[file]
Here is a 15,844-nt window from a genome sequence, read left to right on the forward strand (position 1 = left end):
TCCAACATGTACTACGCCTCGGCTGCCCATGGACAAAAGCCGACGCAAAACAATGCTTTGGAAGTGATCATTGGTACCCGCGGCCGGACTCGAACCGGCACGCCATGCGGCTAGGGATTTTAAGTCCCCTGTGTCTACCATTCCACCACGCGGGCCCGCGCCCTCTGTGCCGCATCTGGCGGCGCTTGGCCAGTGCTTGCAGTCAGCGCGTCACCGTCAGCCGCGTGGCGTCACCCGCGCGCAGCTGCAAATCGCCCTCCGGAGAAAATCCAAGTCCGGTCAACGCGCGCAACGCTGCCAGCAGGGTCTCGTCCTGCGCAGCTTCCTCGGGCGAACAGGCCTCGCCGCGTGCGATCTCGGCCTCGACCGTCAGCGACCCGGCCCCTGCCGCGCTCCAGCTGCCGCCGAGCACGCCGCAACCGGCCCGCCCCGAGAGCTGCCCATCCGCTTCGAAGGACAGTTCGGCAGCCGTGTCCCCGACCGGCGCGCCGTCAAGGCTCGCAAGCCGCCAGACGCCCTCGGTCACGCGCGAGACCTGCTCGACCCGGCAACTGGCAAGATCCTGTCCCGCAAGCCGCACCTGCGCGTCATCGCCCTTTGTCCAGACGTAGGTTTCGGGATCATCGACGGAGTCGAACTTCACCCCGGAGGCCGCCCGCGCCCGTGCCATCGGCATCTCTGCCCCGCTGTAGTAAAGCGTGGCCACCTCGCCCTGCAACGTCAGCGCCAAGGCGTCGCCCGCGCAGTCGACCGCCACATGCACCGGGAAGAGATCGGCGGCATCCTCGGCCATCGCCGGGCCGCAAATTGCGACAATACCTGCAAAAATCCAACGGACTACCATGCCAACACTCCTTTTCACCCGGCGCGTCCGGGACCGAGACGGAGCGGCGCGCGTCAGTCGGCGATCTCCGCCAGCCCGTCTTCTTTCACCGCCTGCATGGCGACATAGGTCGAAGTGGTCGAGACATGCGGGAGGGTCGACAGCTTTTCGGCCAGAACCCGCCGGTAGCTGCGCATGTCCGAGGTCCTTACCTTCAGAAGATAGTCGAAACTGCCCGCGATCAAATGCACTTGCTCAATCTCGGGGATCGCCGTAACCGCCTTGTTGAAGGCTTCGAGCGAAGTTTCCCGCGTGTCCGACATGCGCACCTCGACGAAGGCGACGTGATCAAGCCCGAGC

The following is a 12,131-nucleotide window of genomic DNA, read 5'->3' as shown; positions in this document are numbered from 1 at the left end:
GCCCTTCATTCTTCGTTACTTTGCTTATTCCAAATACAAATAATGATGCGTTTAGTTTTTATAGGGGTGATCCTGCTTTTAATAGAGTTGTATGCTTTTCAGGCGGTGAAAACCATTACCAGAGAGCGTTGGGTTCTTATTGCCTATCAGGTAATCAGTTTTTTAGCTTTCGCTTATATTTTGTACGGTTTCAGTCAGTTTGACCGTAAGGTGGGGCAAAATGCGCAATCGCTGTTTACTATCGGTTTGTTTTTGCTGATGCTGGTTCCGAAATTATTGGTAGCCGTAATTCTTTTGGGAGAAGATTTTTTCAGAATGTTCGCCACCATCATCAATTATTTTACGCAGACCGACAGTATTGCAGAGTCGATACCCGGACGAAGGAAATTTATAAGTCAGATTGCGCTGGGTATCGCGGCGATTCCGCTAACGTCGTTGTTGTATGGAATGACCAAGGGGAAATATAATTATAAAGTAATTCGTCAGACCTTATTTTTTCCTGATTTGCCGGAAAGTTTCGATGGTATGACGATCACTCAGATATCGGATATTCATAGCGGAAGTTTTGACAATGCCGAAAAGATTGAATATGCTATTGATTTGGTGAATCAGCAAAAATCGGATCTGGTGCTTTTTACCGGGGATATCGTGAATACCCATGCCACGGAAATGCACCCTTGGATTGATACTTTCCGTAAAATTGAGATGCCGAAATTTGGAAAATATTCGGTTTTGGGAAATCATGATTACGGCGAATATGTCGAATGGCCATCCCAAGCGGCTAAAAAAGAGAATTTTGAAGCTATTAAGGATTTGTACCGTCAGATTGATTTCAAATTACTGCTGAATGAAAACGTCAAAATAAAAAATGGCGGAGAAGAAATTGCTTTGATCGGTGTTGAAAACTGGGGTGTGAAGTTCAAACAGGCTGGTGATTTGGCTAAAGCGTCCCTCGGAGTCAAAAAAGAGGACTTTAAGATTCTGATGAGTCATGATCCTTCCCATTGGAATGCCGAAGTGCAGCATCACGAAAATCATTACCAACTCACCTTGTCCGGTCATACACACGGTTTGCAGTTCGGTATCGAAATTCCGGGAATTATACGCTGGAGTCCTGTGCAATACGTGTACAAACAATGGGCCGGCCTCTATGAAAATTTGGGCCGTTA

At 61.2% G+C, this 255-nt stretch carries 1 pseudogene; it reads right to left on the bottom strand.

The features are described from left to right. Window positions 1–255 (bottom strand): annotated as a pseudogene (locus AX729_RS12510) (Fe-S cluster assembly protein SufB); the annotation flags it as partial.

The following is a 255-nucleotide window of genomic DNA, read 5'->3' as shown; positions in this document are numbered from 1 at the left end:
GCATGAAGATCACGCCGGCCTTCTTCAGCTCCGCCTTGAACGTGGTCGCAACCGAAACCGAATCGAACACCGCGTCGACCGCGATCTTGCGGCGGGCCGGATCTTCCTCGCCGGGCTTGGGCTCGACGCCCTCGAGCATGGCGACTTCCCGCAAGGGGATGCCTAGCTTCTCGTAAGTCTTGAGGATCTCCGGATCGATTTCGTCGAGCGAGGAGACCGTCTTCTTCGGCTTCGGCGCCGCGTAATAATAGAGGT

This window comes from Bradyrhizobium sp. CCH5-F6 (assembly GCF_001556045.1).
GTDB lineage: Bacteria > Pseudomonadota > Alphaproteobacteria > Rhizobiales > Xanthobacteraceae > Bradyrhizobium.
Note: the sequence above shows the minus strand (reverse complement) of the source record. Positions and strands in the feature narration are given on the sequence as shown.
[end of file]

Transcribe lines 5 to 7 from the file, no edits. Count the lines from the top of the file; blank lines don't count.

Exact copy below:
At 61.2% G+C, this 255-nt stretch carries 1 pseudogene; it reads right to left on the bottom strand.

The features are described from left to right. Window positions 1–255 (bottom strand): annotated as a pseudogene (locus AX729_RS12510) (Fe-S cluster assembly protein SufB); the annotation flags it as partial.

The following is a 255-nucleotide window of genomic DNA, read 5'->3' as shown; positions in this document are numbered from 1 at the left end: